In five weeks, Lima’s mayor, Susana Villarán, will probably be recalled. The polls show that if the recall election was held today, 60% of residents would vote to have Villarán removed from office. By all indications, it will be difficult for Villarán to make up the difference in time for the March 17th, vote.
As we near the vote, however, there’s one question that has been asked repeatedly, by our readers and by many other observers. They have asked, “Why are they trying to recall Villarán?”
There’s no satisfying answer to that question. There’s no scandal (in contrast to past mayoral administrations). There’s no revolt against an unpopular policy (indeed, the reform of the public transit system, the centerpiece of Villarán administration, enjoys wide popularity). Villarán’s critics say that her administration has been inefficient, but the figures do not clearly back up that allegation. There’s no issue, per se, to debate.
Last week, Hildebrandt en sus trece published a report from a couple of neighborhoods in Lima Norte and Lima Este, hotbeds of support for the recall. Voters explained why they wanted Villarán out of office. Some cited friends or family members who worked as drivers or cobradores on combis and who feared they would lose their jobs or have to pay hefty traffic tickets because of the transportation reforms. Others had lost the opportunity to work when Villarán restricted where vendors could sell their wares in the center of Lima and shut down the market at La Parada. Some mentioned that Villarán had not built anything in their particular neighborhood. There was no single, overarching explanation, but a series of particular or hyper-local issues.
Some analysts have pointed to a socioeconomic and cultural explanation for Villarán’s poor reception among Lima’s least-wealthy residents. Villarán, even as a left-leaning politician, represents the city’s élite, and she has had trouble connecting with the many Limeños who live in the working-class neighborhoods ringing the city.
I think there is a simpler explanation for why Villarán is unpopular, however: she never was popular. She won her position in 2010 by emerging late from a crowded, divided field of candidates and claimed just 39% of the vote. That is the same percentage, according to the polls, that would vote to keep her in office today. The composition of her base of support has changed, but the numbers have not.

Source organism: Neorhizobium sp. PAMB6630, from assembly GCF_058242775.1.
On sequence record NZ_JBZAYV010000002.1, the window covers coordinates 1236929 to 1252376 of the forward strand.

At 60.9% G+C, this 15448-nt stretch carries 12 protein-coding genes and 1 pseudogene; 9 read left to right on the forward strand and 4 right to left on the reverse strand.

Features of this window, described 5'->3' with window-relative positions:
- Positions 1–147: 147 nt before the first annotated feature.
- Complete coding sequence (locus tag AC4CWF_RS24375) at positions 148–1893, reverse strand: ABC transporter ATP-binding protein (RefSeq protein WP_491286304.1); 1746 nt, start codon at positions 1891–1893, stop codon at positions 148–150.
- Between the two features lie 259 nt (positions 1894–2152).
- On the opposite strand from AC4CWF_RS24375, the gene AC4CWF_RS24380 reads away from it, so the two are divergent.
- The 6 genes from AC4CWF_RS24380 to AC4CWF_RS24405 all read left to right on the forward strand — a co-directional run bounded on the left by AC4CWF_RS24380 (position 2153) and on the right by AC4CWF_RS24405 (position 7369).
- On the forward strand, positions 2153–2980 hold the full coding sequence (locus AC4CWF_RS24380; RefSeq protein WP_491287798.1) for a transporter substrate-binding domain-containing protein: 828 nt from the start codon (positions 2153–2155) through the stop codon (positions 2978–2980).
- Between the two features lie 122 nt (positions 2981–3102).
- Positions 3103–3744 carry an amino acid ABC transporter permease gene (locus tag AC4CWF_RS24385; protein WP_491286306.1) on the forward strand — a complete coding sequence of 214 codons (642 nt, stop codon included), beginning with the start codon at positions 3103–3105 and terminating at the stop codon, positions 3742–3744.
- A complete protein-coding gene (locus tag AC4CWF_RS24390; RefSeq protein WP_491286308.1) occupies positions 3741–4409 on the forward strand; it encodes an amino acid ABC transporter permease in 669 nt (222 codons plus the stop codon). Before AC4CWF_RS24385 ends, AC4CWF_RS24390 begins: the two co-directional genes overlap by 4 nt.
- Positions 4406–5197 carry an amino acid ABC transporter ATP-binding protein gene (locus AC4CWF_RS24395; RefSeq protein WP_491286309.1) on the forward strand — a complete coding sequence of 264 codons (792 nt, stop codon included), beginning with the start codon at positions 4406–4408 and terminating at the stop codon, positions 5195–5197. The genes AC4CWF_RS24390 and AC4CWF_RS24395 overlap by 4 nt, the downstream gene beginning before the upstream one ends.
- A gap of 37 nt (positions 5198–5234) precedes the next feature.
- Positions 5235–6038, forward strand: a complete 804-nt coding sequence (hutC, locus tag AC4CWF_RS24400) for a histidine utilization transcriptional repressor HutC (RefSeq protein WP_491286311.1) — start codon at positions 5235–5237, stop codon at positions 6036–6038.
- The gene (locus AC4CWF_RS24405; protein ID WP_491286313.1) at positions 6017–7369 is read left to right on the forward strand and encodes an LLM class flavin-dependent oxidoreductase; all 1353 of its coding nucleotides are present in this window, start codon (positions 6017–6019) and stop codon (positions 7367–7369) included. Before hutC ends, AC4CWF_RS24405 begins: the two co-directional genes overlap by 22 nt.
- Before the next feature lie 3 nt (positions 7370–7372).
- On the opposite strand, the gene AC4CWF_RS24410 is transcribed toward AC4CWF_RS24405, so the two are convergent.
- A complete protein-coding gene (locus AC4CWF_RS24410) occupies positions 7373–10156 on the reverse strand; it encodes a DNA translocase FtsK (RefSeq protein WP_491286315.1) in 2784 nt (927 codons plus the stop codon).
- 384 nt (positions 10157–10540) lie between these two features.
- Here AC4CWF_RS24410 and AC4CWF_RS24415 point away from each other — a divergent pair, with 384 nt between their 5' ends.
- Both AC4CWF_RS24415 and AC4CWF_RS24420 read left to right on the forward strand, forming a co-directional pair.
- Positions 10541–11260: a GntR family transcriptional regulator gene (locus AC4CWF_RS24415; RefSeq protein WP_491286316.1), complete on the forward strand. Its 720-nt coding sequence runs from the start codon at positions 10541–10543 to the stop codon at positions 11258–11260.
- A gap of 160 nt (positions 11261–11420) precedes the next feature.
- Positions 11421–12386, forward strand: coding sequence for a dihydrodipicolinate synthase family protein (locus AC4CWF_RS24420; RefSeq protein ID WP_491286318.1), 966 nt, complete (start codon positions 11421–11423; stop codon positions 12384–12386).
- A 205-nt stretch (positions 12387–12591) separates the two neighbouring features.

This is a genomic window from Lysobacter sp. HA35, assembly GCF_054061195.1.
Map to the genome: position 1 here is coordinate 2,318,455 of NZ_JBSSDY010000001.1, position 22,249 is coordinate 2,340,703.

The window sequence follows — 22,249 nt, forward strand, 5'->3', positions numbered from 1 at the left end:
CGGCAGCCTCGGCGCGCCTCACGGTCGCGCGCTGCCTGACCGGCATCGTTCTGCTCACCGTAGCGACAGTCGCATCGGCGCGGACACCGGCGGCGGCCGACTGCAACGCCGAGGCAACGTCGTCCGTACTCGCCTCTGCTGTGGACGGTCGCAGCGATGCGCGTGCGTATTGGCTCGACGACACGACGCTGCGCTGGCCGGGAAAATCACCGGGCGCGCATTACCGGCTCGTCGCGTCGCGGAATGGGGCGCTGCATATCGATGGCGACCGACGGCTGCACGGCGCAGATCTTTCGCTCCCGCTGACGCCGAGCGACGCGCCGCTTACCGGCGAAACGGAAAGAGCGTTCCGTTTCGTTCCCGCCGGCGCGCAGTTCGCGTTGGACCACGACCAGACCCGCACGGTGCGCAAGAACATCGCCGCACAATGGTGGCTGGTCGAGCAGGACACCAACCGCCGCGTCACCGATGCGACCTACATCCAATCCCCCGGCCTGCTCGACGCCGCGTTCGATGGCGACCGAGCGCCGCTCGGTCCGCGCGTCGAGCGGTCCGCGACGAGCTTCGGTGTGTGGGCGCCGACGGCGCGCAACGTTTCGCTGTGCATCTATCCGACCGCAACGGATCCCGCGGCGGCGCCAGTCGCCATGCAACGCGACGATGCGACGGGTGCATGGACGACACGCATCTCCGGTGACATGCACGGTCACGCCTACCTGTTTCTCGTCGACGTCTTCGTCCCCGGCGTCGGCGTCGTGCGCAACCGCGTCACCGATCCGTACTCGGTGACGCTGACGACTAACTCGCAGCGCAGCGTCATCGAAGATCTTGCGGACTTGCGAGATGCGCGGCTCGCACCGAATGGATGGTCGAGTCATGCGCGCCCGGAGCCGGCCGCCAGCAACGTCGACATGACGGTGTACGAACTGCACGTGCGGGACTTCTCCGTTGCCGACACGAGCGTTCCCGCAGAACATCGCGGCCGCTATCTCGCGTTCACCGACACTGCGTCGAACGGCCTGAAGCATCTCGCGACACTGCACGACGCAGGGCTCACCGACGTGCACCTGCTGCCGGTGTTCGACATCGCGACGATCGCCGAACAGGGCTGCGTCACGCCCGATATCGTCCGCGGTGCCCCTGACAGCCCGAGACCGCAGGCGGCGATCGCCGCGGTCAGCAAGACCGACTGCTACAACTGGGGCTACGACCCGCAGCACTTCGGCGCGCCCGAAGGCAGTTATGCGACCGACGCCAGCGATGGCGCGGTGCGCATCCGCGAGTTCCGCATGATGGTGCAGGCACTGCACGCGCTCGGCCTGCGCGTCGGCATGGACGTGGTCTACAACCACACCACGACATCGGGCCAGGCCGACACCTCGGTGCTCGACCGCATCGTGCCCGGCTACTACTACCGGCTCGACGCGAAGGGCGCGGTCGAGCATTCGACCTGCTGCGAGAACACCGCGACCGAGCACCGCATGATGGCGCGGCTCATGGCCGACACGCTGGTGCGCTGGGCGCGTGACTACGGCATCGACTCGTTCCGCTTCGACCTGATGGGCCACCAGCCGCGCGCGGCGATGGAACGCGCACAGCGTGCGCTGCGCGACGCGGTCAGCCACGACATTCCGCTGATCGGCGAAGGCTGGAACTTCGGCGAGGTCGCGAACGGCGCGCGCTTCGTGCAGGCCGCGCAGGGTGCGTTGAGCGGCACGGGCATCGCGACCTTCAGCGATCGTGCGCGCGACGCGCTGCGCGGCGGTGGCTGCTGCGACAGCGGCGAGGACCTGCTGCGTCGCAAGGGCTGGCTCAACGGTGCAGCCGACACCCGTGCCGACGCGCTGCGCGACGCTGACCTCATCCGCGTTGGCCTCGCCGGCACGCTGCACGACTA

Villarán’s case is not exceptional. These days, the majority of Peruvian politicians enjoy popularity similar to Villarán’s. You will find many mayors and regional presidents polling at 15%, 25% or 30% approval ratings. The approval ratings enjoyed by Humala now (53%, after spending most of the past 12 months in the low-40s) and Luis Castañeda during his term as mayor are exceptions, not the norm. For a number of reasons, including the incredible weakness of political parties here, Peruvian politicians rarely enjoy a solid base of support, and most would be susceptible to a recall campaign like the one targeting Villarán.
So the answer as to why they are trying to recall Villarán is as simple as it is unsatisfying. They are going to recall her because they can. There are people who have a financial or political interest in seeing Villarán gone, and they have provided the financial and organizing muscle needed to run the campaign. They see this as a worthy investment of their time and resources because in Lima, just as in almost everywhere else in Peru, it is easy to find the 50%-plus-one of the voters needed to kick a politician out of office. If this works— and it probably will— expect to see it repeated elsewhere around the country in the years to come.